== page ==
I ran across a lot of these pictures as I was preparing to move from Arizona to Wisconsin several months ago. Packing also allowed me to uncover an interesting contrast between my wife and me, picture-wise. Growing up, I took a lot of pictures of sporting events, mountains, ducks, cars, and people with Mohawk haircuts on London street corners. My wife took lots of pictures of friends. To this day, I can't remember whether I just didn't have any friends, whether I considered the ducks and the mohawk-wearers to be my friends, or I just didn't bother taking any pictures of them.
But at least all of my pictures (and my wife's) were of something - there was a clear subject and a purpose to the picture.
This is in stark contrast to one picture I also ran across. I know exactly where it was taken (the hallway in front of the gym entrance at John F. Kennedy High School, Silver Spring, Maryland). I know exactly when it was taken (March 25, 1987, and God alone knows why I know that). And I know the circumstances surrounding the activity in the picture (the District 1 concert band competition, which our high school was hosting, and which our jazz band was staffing).
Here's the picture:
I'm the random guy in the middle, wearing the sweatshirt that says "Guides". (It was a Maine Guides minor league baseball team sweatshirt. I'm pretty sure I was the only guy at Kennedy High School with one of those.) My jazz instructor, Ron Kearns, is the smiling guy whom I'm just about to hand the envelope, or who just handed the envelope to me. I think, even, 18 years later, I can identify some of the other people in the picture (including a guy named "Doug", and my non-prom date from a previous post. I also think my ninth-grade biology teacher is in the picture, which doesn't make a great deal of sense, considering the context, but you never know.)
So the picture raises a number of interesting questions, which we'll handle in the order they occur to me as I wait for my 2-year old to wake up from her nap:
1. Who took this picture? Given that it's in black-and-white, it strikes me that it might have been a yearbook photographer. But wouldn't the yearbook have wanted pictures of the actual band competition, as opposed to random people milling around in the hallway outside the competition? I'm also not sure what the people from Abraham Zapruder High School were up to that day. Or
2. Why did this person take this picture? A question that we sort of dealt already. But we should also note that it's in focus, the lighting is decent, and no one's head appears cut off. So it's likely that it was at least taken intentionally.
3. Who (or what) was the subject of this picture? Granted, I'm sort of in the middle, but I'm not exactly doing anything interesting. Mr. Kearns is smiling, but not paying attention to the camera. So perhaps the photographer was tasked with capturing the magic of people milling around a high school hallway. Or perhaps he or she was hoping someone would write about the picture 18 years later.
4. How did I come into possession of this photo? Whoever developed the picture must have looked at the negative and - even realizing that it was a picture with no clear subject - went ahead and printed it, possibly only to pass it along to me. Which means I must have known the photographer, making the answer to Question #1 that much more mysterious.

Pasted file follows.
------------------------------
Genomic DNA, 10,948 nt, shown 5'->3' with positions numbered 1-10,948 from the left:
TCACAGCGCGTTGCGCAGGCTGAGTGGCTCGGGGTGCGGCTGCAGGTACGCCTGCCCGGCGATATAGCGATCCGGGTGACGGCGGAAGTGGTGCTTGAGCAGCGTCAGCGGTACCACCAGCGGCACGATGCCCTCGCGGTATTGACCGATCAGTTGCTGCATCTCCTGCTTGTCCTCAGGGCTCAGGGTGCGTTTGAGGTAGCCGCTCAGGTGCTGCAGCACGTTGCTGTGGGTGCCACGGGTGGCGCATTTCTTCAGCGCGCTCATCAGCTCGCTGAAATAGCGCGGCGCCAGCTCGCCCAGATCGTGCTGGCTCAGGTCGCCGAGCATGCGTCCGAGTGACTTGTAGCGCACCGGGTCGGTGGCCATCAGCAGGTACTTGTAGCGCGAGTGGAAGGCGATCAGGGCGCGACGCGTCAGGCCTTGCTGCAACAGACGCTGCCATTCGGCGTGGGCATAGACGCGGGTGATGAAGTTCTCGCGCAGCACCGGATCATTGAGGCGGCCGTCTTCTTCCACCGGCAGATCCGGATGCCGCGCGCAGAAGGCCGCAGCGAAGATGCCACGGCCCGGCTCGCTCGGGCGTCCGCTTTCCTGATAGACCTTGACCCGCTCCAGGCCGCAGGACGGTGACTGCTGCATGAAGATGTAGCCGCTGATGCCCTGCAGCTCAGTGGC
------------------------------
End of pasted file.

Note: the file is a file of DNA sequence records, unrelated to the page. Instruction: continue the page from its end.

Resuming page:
So, to recap: We have here an 18-year-old picture that includes me, but features no particular subject nor any real artistic merit. And yet, I've held onto it for nearly two decades.
Why? My theory is that everyone of us has one of these pictures taken in our lifetimes - a picture that captures us in a context normally out of the realm of photography - and in doing so, actually gives us a glimpse of what we were like at that moment in our lives. (In my case, kind of doofy.)
But consider this picture of my paternal grandfather, taken on the streets of Havana, Cuba, in 1939.It differs a bit from "Kennedy High School Hallway" in that he was clearly the subject of the photo. Yet, the contextual questions remains: Why take a picture of a random guy walking down the street in Havana? And then, how do you get that picture to its subject? Do you stop him, midstride, and say, "Excuse me, random person walking down the street: I've just taken your picture. Would you like a copy of it, so future generations can write about it, 67 years from now?"
Or, maybe it was an automated sort of thing - the 1939 Havana equivalent of those cameras that automatically take pictures of people on the Flume Ride in the Wisconsin Dells.
I don't know. Maybe I should have taken the nap and let my two-year-old finish this post.
Wednesday, May 10, 2006
(I should note that being on my own program wasn't my idea...)
Tuesday, May 09, 2006
Much to my surprise - and the surprise of my colleagues with TV experience - the producers didn't change topics 30 minutes before air, and I didn't get bumped from the show. The car that picked me up was on time, the local station from which I was uplinked was expecting me, and there were no technical difficulties once they patched me through to master control in New York.
The surprising part was that I was basically on the show as the expert on the history of a missing person case that's more than a decade old - a case that I only really covered when it first broke. The fact that I covered it and that it happened so close to home has led me to follow developments more closely than most of the other stories I covered in 1995. (Whatever happened to that strike vote at the Hormel plant? Uh, next question.) But it's not like I've written a book on the case.